The present study demonstrated that METTL3 is significantly upregulated in CRC tissues and is associated with poor survival. METTL3 silencing suppresses CRC proliferation and invasion in vitro. The present mechanistic studies revealed that METTL3 promotes the expression of Snail via its m6A methylase activity. Gain-and-loss of function experiments revealed that Snail overexpression can counteract the effects of METTL3 knockdown. Overall, the present findings reveal a critical role for the METTL3/Snail axis in CRC progression, thus representing a promising therapeutic strategy for CRC treatment.

Materials and methods

Bioinformatics analysis

Clinical data for bioinformatics analysis were downloaded from the following databases: The Cancer Genome Atlas (TCGA;, Gene Expression Profiling Interactive Analysis (GEPIA; (29) and Oncomine Platform ( (30) analyzed with the R (v3.5.2) and R Bioconductor packages (edgeR;; limma;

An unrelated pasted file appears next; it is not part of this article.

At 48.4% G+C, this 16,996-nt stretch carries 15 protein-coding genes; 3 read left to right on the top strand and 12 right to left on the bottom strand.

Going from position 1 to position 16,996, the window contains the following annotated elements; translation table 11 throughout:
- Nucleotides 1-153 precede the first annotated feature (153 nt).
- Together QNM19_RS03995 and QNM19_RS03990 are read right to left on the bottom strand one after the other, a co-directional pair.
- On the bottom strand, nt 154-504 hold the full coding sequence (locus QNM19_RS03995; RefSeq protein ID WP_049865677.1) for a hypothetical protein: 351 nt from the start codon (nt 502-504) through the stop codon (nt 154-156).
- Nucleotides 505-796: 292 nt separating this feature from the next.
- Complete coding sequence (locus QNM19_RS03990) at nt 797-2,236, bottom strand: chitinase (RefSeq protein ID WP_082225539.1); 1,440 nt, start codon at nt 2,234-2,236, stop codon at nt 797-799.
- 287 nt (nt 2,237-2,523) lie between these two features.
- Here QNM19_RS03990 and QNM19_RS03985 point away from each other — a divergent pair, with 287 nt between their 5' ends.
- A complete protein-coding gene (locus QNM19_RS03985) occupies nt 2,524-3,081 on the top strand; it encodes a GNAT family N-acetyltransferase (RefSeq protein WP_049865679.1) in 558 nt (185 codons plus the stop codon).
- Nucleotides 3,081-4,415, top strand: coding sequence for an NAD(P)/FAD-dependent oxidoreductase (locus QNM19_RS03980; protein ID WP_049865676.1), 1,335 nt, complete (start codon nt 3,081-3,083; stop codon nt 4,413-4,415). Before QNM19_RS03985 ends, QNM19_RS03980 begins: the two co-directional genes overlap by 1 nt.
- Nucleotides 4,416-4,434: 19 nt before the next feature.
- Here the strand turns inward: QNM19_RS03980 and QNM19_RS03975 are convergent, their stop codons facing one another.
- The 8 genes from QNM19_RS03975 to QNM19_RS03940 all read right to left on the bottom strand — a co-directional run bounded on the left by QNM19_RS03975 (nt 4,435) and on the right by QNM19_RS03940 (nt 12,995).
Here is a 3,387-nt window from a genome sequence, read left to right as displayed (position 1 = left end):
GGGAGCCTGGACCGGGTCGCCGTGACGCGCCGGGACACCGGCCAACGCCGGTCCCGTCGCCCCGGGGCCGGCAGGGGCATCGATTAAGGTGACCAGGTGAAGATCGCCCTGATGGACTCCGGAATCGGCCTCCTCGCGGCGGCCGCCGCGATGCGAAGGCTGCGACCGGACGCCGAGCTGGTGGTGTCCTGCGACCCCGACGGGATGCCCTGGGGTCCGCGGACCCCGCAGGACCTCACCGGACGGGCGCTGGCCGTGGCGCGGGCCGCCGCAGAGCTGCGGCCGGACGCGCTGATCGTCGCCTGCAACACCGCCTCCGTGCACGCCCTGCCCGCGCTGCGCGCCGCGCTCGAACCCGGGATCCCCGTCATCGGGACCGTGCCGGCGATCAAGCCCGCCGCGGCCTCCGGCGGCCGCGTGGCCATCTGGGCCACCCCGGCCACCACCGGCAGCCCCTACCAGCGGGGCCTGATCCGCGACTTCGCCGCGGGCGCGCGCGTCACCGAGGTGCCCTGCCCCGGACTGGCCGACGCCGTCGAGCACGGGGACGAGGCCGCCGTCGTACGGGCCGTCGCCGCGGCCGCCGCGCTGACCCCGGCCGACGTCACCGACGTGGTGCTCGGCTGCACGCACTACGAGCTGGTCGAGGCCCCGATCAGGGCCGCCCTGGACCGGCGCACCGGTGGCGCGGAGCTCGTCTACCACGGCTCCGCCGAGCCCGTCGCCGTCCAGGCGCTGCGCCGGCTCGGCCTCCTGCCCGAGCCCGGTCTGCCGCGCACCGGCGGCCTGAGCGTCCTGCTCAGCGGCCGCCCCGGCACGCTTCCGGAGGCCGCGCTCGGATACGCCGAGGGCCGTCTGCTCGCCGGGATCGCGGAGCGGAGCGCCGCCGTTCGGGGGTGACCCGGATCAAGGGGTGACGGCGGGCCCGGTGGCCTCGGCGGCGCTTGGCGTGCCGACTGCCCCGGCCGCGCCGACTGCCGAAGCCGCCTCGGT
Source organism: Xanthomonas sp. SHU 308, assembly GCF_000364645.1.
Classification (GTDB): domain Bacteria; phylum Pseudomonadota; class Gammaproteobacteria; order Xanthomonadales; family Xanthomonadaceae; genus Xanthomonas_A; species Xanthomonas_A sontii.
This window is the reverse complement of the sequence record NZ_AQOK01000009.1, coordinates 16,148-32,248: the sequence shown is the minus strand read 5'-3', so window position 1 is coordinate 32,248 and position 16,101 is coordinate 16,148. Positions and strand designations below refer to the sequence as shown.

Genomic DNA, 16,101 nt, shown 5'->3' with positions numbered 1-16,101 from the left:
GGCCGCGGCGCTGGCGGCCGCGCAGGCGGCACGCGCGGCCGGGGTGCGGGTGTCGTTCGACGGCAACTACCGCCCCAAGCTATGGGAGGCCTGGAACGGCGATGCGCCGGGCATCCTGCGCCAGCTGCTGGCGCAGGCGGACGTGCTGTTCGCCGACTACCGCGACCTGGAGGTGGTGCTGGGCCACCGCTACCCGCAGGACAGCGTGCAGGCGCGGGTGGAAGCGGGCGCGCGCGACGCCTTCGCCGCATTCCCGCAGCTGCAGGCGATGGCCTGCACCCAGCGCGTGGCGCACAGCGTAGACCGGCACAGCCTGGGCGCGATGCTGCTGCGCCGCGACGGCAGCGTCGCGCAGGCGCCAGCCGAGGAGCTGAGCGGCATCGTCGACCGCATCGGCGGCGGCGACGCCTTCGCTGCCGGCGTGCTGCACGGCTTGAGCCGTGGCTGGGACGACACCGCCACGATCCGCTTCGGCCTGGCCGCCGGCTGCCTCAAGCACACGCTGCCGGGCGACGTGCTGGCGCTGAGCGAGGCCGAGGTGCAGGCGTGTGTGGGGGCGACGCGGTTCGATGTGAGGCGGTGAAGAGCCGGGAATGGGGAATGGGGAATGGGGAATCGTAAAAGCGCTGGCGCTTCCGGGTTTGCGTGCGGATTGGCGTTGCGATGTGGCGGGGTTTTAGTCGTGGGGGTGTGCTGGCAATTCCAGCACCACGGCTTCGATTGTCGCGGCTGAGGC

Patients and tumor samples

Tissue specimens, including five paired CRC tissues and adjacent normal tissues, were obtained from patients with CRC who received treatment at The Guangdong Second Provincial General Hospital (Guangzhou, China) between March and July 2018. The clinical CRC specimens were collected, following ethics approval from the Institutional Research Ethics Committee of The Guangdong Second Provincial General Hospital (approval no. KQ201803005-GSPGH). All subjects were informed of the investigational nature of the study and provided their written informed consent. Patients were eligible if they were over 18 years of age and had no other concurrent tumors, otherwise they were excluded. Of these patients, three were male (aged 57, 59 and 71 years) and two were female (aged 55 and 63 years). None of the patients had metastatic tumors. Among them, one patient had stage 1 CRC, two patients had stage 2 CRC and the other two patients had stage 3 CRC according to the World Health Organization Classification (31). The tissues were immediately frozen in dry ice and stored at −80°C until further use.

Cell culture, transfection and treatment